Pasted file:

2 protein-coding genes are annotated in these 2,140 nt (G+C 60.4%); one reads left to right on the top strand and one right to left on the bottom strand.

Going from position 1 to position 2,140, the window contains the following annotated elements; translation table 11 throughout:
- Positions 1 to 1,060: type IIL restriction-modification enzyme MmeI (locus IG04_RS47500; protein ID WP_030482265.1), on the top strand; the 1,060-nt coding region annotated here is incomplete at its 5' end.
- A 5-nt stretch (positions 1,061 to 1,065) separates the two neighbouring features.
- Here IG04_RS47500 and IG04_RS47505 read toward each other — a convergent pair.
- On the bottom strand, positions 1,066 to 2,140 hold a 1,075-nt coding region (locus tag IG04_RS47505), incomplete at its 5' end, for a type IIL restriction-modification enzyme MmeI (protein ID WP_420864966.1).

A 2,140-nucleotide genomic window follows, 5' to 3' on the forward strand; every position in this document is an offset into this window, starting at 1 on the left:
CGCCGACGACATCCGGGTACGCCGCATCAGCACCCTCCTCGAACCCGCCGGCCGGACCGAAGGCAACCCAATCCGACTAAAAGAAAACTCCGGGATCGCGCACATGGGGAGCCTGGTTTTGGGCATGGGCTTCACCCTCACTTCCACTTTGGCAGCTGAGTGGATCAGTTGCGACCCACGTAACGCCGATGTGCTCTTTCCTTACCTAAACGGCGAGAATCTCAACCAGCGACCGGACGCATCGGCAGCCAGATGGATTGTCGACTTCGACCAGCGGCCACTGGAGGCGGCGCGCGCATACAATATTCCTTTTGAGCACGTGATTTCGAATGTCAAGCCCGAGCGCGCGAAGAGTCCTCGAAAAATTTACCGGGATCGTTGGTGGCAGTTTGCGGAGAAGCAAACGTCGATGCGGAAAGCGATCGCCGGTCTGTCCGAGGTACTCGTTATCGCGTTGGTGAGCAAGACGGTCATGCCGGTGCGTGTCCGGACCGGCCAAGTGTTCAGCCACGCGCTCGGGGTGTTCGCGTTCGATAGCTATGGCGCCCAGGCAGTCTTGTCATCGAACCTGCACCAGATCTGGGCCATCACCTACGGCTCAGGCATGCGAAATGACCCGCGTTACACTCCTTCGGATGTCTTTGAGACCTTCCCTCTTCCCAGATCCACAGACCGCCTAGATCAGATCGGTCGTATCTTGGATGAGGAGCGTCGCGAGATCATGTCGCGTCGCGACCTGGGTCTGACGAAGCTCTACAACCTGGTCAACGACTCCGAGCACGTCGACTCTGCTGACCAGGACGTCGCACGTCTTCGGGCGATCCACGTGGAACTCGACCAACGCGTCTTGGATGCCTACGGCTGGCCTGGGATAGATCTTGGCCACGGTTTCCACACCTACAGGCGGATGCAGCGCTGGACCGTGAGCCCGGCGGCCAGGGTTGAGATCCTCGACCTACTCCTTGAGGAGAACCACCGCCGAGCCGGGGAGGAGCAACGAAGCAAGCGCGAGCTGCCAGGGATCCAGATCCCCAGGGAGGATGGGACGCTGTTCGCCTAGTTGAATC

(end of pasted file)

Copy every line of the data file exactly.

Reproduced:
2 protein-coding genes are annotated in these 2,140 nt (G+C 60.4%); one reads left to right on the top strand and one right to left on the bottom strand.

Going from position 1 to position 2,140, the window contains the following annotated elements; translation table 11 throughout:
- Positions 1 to 1,060: type IIL restriction-modification enzyme MmeI (locus IG04_RS47500; protein ID WP_030482265.1), on the top strand; the 1,060-nt coding region annotated here is incomplete at its 5' end.
- A 5-nt stretch (positions 1,061 to 1,065) separates the two neighbouring features.
- Here IG04_RS47500 and IG04_RS47505 read toward each other — a convergent pair.
- On the bottom strand, positions 1,066 to 2,140 hold a 1,075-nt coding region (locus tag IG04_RS47505), incomplete at its 5' end, for a type IIL restriction-modification enzyme MmeI (protein ID WP_420864966.1).

A 2,140-nucleotide genomic window follows, 5' to 3' on the forward strand; every position in this document is an offset into this window, starting at 1 on the left:
CGCCGACGACATCCGGGTACGCCGCATCAGCACCCTCCTCGAACCCGCCGGCCGGACCGAAGGCAACCCAATCCGACTAAAAGAAAACTCCGGGATCGCGCACATGGGGAGCCTGGTTTTGGGCATGGGCTTCACCCTCACTTCCACTTTGGCAGCTGAGTGGATCAGTTGCGACCCACGTAACGCCGATGTGCTCTTTCCTTACCTAAACGGCGAGAATCTCAACCAGCGACCGGACGCATCGGCAGCCAGATGGATTGTCGACTTCGACCAGCGGCCACTGGAGGCGGCGCGCGCATACAATATTCCTTTTGAGCACGTGATTTCGAATGTCAAGCCCGAGCGCGCGAAGAGTCCTCGAAAAATTTACCGGGATCGTTGGTGGCAGTTTGCGGAGAAGCAAACGTCGATGCGGAAAGCGATCGCCGGTCTGTCCGAGGTACTCGTTATCGCGTTGGTGAGCAAGACGGTCATGCCGGTGCGTGTCCGGACCGGCCAAGTGTTCAGCCACGCGCTCGGGGTGTTCGCGTTCGATAGCTATGGCGCCCAGGCAGTCTTGTCATCGAACCTGCACCAGATCTGGGCCATCACCTACGGCTCAGGCATGCGAAATGACCCGCGTTACACTCCTTCGGATGTCTTTGAGACCTTCCCTCTTCCCAGATCCACAGACCGCCTAGATCAGATCGGTCGTATCTTGGATGAGGAGCGTCGCGAGATCATGTCGCGTCGCGACCTGGGTCTGACGAAGCTCTACAACCTGGTCAACGACTCCGAGCACGTCGACTCTGCTGACCAGGACGTCGCACGTCTTCGGGCGATCCACGTGGAACTCGACCAACGCGTCTTGGATGCCTACGGCTGGCCTGGGATAGATCTTGGCCACGGTTTCCACACCTACAGGCGGATGCAGCGCTGGACCGTGAGCCCGGCGGCCAGGGTTGAGATCCTCGACCTACTCCTTGAGGAGAACCACCGCCGAGCCGGGGAGGAGCAACGAAGCAAGCGCGAGCTGCCAGGGATCCAGATCCCCAGGGAGGATGGGACGCTGTTCGCCTAGTTGAATC